"Some people's brains are simply more sensitive to sexual cues than others - which means it takes less to get them aroused and ultimately leads them to find sexual partners," said Nicole Prause, an assistant research scientist in psychiatry at University of California Los Angeles.
Prause and her team recorded electroencephalogram (EEG) of brains of psychology students and viewed 225 standardised pictures of pleasant, neutral or unpleasant things.
Sexually stimulating pictures such as explicit love making scenes were pleasant images. The students also had to share details about number of sexual partners in the past year.
Some of the students exhibited strong reactions on the EEG to all intimate images. For them, it did not matter whether the scenes were explicit or not. These participants also shared about having more than one partner.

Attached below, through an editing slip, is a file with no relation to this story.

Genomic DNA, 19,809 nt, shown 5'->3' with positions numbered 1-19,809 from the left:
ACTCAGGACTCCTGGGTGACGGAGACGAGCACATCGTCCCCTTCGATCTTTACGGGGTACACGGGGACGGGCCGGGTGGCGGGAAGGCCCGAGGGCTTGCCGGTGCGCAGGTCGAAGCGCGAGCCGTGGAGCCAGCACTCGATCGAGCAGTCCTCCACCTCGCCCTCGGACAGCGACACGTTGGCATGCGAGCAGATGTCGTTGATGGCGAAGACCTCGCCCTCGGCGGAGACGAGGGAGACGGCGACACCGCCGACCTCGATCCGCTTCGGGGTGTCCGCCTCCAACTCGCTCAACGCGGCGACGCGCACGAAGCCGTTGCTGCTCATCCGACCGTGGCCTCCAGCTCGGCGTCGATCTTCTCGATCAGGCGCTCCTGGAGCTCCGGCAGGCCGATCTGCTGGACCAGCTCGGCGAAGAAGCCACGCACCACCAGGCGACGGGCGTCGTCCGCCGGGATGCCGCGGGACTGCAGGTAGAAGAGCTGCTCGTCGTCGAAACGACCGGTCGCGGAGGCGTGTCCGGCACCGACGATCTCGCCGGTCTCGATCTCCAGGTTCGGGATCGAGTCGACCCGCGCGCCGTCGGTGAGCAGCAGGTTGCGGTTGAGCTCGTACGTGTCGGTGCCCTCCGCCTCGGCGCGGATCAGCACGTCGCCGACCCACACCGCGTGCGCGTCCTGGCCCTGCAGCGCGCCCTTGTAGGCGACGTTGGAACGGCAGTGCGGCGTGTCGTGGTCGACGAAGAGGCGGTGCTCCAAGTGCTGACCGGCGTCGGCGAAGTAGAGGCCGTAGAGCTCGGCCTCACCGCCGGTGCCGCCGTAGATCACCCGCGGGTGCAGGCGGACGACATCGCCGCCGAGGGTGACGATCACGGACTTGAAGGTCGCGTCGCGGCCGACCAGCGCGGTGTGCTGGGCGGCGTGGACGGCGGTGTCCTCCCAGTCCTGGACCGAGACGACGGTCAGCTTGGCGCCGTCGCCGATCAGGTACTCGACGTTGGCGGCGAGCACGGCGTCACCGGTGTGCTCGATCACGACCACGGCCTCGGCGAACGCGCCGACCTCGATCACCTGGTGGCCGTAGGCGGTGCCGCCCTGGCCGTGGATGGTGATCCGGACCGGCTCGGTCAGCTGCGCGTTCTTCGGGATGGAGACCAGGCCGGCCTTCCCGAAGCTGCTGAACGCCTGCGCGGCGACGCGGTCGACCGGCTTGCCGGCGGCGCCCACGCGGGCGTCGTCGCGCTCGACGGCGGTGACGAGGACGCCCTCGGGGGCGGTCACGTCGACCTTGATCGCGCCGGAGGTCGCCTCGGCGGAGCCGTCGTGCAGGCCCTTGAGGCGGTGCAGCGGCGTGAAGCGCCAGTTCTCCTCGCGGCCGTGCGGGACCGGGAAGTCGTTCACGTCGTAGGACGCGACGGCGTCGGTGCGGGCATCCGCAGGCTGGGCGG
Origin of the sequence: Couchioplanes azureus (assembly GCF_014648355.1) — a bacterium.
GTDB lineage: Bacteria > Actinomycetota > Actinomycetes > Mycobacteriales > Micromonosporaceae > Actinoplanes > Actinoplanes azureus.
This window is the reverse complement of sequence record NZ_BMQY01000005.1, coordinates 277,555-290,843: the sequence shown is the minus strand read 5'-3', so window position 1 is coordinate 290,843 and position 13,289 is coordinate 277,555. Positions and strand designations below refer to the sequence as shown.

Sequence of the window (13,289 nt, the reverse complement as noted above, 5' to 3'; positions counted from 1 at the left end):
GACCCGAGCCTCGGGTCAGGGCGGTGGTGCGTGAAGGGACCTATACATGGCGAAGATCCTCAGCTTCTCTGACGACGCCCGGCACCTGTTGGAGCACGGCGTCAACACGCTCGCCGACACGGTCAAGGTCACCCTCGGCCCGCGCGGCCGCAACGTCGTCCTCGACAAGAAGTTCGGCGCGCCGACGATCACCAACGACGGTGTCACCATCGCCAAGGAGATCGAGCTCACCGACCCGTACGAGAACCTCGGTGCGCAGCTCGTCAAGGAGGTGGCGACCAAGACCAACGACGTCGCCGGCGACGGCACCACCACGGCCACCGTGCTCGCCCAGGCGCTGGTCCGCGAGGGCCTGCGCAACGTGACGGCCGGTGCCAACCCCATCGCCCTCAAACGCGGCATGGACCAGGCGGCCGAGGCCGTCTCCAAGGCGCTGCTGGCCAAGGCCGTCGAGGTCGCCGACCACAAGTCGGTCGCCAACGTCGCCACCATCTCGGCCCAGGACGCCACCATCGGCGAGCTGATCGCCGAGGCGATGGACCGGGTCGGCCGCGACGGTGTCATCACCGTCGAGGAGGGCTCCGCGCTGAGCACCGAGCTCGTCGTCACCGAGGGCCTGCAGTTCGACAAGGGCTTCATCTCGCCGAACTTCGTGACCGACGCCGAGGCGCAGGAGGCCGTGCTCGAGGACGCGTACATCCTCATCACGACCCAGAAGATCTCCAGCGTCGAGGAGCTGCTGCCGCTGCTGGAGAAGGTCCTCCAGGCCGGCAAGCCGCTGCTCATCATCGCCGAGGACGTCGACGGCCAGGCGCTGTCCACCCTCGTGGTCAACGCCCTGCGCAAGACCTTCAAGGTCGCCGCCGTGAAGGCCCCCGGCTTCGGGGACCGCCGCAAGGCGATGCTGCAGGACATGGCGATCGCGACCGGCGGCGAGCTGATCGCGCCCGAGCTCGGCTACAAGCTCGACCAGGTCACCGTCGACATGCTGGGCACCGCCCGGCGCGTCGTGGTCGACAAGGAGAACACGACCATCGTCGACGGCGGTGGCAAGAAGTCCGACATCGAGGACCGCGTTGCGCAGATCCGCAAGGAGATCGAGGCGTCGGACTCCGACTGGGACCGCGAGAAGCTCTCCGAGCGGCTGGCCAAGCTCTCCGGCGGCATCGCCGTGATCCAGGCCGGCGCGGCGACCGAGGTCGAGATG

According to Prause, "This helps tell us why people may choose to pursue new sex partners, for example, some researchers have suggested that people may pursue new partners to experience sexual excitement that they did not experience in their regular lives or with their regular partner."
These results show that people have high sexual excitement in response to any potential partner, whether regular or new, she said.